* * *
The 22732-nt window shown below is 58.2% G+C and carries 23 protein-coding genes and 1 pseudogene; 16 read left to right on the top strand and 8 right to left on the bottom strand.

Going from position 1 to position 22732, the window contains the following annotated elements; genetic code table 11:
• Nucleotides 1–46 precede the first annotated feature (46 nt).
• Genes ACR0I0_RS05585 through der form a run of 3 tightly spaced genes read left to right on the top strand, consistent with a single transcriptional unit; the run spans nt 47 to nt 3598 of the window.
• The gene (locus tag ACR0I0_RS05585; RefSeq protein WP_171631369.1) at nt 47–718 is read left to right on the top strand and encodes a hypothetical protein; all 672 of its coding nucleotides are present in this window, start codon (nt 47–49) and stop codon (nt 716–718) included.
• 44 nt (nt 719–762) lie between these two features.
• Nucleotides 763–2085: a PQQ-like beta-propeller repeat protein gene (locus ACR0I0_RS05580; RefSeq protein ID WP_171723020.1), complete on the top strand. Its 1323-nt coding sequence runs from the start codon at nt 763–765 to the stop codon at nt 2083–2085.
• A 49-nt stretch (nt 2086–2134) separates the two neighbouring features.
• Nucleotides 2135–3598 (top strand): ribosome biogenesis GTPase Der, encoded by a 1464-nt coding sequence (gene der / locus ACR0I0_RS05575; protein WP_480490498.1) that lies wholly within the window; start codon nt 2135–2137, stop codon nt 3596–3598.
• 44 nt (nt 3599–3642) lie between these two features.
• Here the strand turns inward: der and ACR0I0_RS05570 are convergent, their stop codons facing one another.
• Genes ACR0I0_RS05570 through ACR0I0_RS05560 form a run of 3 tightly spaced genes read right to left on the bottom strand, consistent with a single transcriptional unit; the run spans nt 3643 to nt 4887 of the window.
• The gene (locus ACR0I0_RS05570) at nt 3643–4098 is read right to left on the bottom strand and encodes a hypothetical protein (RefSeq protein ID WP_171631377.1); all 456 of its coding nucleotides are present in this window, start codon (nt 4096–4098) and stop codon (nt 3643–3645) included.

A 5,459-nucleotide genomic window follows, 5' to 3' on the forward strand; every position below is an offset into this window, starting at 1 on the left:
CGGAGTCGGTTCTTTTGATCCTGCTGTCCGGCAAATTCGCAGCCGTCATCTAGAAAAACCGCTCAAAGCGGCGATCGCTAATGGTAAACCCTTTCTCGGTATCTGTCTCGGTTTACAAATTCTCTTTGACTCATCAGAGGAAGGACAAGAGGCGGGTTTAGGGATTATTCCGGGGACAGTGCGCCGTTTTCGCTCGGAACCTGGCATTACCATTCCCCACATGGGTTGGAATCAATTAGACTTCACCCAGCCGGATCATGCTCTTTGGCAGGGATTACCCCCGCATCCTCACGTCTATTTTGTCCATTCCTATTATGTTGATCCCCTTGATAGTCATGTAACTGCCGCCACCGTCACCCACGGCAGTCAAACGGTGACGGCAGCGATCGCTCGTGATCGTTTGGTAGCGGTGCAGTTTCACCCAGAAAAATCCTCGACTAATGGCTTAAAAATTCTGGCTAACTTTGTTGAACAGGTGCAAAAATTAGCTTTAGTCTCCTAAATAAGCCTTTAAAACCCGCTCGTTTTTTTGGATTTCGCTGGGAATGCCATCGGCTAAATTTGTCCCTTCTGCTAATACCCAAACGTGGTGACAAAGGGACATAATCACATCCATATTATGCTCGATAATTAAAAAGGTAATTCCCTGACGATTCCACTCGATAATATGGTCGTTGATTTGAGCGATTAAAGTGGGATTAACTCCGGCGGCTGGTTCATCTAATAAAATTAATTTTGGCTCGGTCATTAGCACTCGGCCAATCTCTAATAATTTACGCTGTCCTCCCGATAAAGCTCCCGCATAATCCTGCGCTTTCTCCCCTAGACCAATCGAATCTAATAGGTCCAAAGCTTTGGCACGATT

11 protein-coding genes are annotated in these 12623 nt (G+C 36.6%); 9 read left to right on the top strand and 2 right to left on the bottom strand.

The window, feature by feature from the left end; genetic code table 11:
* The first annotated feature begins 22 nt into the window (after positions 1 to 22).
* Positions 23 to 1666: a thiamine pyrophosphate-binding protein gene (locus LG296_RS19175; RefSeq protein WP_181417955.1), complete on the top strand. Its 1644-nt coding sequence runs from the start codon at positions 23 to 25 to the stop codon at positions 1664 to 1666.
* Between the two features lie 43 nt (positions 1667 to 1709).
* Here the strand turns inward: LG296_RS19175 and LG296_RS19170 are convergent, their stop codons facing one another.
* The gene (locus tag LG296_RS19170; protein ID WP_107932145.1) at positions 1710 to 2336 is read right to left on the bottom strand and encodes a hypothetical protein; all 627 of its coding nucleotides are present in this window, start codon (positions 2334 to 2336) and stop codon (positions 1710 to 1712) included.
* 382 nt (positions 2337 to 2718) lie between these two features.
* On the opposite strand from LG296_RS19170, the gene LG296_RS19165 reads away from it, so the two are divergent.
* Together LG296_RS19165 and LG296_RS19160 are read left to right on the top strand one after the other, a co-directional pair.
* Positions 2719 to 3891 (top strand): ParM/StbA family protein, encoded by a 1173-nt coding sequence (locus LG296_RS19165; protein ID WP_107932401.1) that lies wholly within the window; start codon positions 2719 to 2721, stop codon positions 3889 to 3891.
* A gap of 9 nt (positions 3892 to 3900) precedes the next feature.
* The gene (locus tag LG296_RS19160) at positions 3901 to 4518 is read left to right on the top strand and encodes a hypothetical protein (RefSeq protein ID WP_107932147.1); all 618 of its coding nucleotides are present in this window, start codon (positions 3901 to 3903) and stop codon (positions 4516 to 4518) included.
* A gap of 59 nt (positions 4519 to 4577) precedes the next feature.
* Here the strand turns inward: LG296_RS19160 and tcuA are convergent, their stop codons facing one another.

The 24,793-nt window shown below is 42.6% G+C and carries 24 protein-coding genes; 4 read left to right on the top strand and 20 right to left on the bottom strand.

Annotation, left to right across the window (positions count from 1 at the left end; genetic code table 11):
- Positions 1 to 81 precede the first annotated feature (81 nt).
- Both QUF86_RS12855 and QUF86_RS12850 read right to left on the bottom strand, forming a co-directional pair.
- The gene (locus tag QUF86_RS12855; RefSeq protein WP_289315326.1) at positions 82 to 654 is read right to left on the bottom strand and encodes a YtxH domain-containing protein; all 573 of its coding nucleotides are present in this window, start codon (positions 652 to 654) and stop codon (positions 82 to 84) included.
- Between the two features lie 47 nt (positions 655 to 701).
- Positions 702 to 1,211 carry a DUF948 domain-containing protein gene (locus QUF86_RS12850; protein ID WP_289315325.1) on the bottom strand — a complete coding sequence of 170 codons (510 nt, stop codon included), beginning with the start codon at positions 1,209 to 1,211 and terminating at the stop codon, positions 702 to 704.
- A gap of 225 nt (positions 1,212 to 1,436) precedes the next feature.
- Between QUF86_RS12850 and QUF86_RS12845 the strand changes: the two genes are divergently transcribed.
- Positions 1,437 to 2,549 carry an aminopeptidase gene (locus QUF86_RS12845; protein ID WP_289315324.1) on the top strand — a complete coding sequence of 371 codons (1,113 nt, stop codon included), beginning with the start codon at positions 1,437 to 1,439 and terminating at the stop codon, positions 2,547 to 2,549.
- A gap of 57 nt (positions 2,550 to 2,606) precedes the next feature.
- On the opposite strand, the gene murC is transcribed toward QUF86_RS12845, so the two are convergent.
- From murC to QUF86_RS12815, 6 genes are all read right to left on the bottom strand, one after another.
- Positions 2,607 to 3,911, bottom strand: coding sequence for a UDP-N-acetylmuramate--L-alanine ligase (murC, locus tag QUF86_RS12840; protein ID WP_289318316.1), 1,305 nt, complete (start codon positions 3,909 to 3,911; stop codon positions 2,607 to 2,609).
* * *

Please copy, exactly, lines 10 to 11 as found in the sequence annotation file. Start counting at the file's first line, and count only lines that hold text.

• 44 nt (nt 3599–3642) lie between these two features.
• Here the strand turns inward: der and ACR0I0_RS05570 are convergent, their stop codons facing one another.